4 stars,  paranormal,  series,  steampunk

Review: ‘Timeless’ by Gail Carriger

Rating: 4 out of 5 stars

Synopsis (taken from GoodReads.com) **SPOILERS AHOY!**

**This is the last in the Parasol Protectorate series – this synopsis WILL contain spoilers for earlier books in the series – if you want to read a review of an earlier book in the series instead, mine are here:  Soulless (Book 1); Changeless (Book 2); Blameless (Book 3); Heartless (Book 4)**

Alexia Tarabotti, Lady Maccon, has settled into domestic bliss. Of course, being Alexia, such bliss involves integrating werewolves into London High society, living in a vampire’s second best closet, and coping with a precocious toddler who is prone to turning supernatural willy-nilly. Even Ivy Tunstell’s acting troupe’s latest play, disastrous to say the least, cannot put a damper on Alexia’s enjoyment of her new London lifestyle.

Until, that is, she receives a summons from Alexandria that cannot be ignored. With husband, child, and Tunstells in tow, Alexia boards a steamer to cross the Mediterranean. But Egypt may hold more mysteries than even the indomitable Lady Maccon can handle. What does the vampire Queen of the Alexandria Hive really want from her? Why is the God-Breaker Plague suddenly expanding? And how has Ivy Tunstell suddenly become the most popular actress in all the British Empire?

Review  *I haven’t included any spoilers for this book but this is the fifth and final instalment in a series so there WILL be some for earlier books – sorry!*

I’ve been staring at a blinking cursor for quite some time now (over the course of many evenings) trying to work out how to write a review to this that isn’t a re-hashing of everything I’ve already said about the earlier instalments, which was when it occurred to me that, as much as I’ve enjoyed it, I’m actually kind of glad that this is the last.  The series manages to end on a high note, before the style and structure of the stories that we’ve come to know and love became too familiar. I don’t think that there’s much more that an author can hope for when tying up the loose ends for the characters readers have come to love and I do hate it when a series goes on so long that I’ve lost all interest in it by the time it comes to a close.

 their final outing, Alexia and Lord Maccon head to Egypt to face down the God-Breaker Plague, with Ivy’s rag-taggle theatre troop in tow.  The complete change of scenery definitely helps the story.  The unusual domestic arrangements necessitated by the events of Blameless and Heartless didn’t work overly well for me.  Don’t get me wrong, the more Lord Akeldama there is in my world, the better but the adoptive parent role was one that I never quite got on board with.  The Egypt Alexia visits is exotic and has a hint of lingering mystery with ancient relics and secret organisations lurking around and a hive of vampires that has been around since the Ancient Egyptians were in their heyday.  There are actually some interesting points about how immortality when it involves living for that long might not be all its cracked up to be and it’s the first time I’ve ever seen that kind of idea bandied about.  Good stuff.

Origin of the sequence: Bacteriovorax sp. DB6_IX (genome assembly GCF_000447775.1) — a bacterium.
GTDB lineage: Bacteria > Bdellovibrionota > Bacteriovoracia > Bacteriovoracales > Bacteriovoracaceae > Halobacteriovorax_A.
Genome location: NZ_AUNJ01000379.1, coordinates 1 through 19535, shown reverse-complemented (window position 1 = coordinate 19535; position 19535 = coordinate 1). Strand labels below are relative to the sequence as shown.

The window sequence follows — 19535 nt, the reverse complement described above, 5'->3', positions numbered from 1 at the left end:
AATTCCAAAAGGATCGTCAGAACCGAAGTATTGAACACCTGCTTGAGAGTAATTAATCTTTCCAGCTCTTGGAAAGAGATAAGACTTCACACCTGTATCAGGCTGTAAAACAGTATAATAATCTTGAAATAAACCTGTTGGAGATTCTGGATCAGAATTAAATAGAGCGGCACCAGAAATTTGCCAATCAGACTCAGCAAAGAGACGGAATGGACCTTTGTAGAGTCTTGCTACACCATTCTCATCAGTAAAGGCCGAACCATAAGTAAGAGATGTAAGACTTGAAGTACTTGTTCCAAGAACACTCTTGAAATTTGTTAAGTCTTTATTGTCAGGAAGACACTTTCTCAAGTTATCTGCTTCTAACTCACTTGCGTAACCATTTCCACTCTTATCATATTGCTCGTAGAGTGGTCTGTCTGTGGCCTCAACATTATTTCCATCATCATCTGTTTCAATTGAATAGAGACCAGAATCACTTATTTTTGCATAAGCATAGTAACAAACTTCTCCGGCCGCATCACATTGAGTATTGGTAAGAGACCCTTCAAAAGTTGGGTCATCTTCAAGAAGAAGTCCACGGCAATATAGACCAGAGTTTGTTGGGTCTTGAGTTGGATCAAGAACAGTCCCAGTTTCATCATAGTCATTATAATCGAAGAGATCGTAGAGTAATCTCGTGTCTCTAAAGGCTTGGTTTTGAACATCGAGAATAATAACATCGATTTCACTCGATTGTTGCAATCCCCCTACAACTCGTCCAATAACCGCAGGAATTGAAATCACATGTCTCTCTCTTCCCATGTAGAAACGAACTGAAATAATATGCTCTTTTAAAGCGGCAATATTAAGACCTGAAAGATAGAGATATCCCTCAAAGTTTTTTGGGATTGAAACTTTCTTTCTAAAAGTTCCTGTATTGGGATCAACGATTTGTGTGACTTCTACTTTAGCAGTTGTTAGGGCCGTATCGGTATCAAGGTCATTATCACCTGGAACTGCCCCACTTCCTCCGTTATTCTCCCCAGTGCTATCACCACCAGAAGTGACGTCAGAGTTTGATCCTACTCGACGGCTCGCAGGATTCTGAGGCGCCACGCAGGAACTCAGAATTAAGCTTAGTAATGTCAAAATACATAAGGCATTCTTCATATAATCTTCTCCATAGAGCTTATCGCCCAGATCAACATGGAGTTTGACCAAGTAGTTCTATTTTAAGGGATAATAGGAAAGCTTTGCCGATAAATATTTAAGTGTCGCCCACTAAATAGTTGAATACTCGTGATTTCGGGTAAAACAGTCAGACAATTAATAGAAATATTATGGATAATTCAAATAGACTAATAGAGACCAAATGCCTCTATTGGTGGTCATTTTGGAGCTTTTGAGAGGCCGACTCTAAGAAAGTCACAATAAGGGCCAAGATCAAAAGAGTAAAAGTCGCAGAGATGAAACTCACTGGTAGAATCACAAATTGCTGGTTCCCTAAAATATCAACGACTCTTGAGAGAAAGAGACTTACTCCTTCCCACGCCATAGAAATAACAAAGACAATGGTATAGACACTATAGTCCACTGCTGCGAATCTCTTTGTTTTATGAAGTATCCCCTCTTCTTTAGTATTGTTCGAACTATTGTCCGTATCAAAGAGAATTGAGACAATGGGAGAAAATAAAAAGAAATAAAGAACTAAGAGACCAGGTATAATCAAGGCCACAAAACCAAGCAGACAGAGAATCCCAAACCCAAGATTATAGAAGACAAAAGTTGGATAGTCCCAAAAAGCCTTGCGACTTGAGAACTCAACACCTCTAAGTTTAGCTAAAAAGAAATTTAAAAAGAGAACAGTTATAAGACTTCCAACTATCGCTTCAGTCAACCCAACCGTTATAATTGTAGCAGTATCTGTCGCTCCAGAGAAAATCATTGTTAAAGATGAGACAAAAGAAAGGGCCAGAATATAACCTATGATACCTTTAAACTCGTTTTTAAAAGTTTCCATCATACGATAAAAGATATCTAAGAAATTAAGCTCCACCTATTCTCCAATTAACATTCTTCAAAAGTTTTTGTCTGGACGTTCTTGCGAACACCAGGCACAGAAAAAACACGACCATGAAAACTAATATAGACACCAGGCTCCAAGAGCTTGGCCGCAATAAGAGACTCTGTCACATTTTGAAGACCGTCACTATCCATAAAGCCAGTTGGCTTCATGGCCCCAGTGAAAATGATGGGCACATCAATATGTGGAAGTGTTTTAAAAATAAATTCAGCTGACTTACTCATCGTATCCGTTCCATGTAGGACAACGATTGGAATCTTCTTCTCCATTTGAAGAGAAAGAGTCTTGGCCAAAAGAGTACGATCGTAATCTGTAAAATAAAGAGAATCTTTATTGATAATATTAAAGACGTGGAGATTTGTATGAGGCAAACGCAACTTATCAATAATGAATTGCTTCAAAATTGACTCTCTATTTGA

Alexia and Lord Maccon are as rambunctious a couple as ever.  I’ve actually seen some criticisms of the way the couple interact as unrealistic and bordering on disrespectful.  However, Boyfriend and I are bickerers so to me, it’s a perfectly acceptable way to conduct a relationship!  The rest of the characters fit in around them and balance out the dynamics nicely.  I’m still not convinced by Ivy but I did like her more and I still love Genevieve.  So there are quite a few things that remain that are comfortably familiar.

Happily, there are some elements of the story that still take place back in England, which rounds everything off nicely.  Secrets out and characters reveal themselves (both intentionally and unintentionally) to be more than everyone suspected (me included!).  In particular, there’s a fabulous budding romance between two of the minor characters that is just adorable.  It’s largely incidental to the story but I thought that it said a lot about how sensitive the writing of the close to the series is.  Having characters developing throughout a final instalment is tricky when you have four books’ worth of loose ends to tie up.  It doesn’t feel over-worked or stilted, though, and it does stop the story being burdened by that awful feeling final books sometimes have.  You know, where the plot isn’t really a plot at all and more just a means of manipulating characters into a happy ending.  This ending definitely wasn’t what I was expecting but I feel mostly positive about it. I don’t think I ever would have been completely happy so ‘mostly positive’ is fine by me.

I’m so pleased that this was a strong contribution to the series and an ending I could love!  Now I can look forward to Carriger’s next series! Roll on February 2013…

Overall:  If you’ve liked the series so far, you’ll like this one.  That’s pretty much all there is to it!

Date finished:  2 April 2012
Format:  Paperback
Source:  Bought
Genre:  Steampunk; Urban fantasy
Published: by Orbit Books in March 2012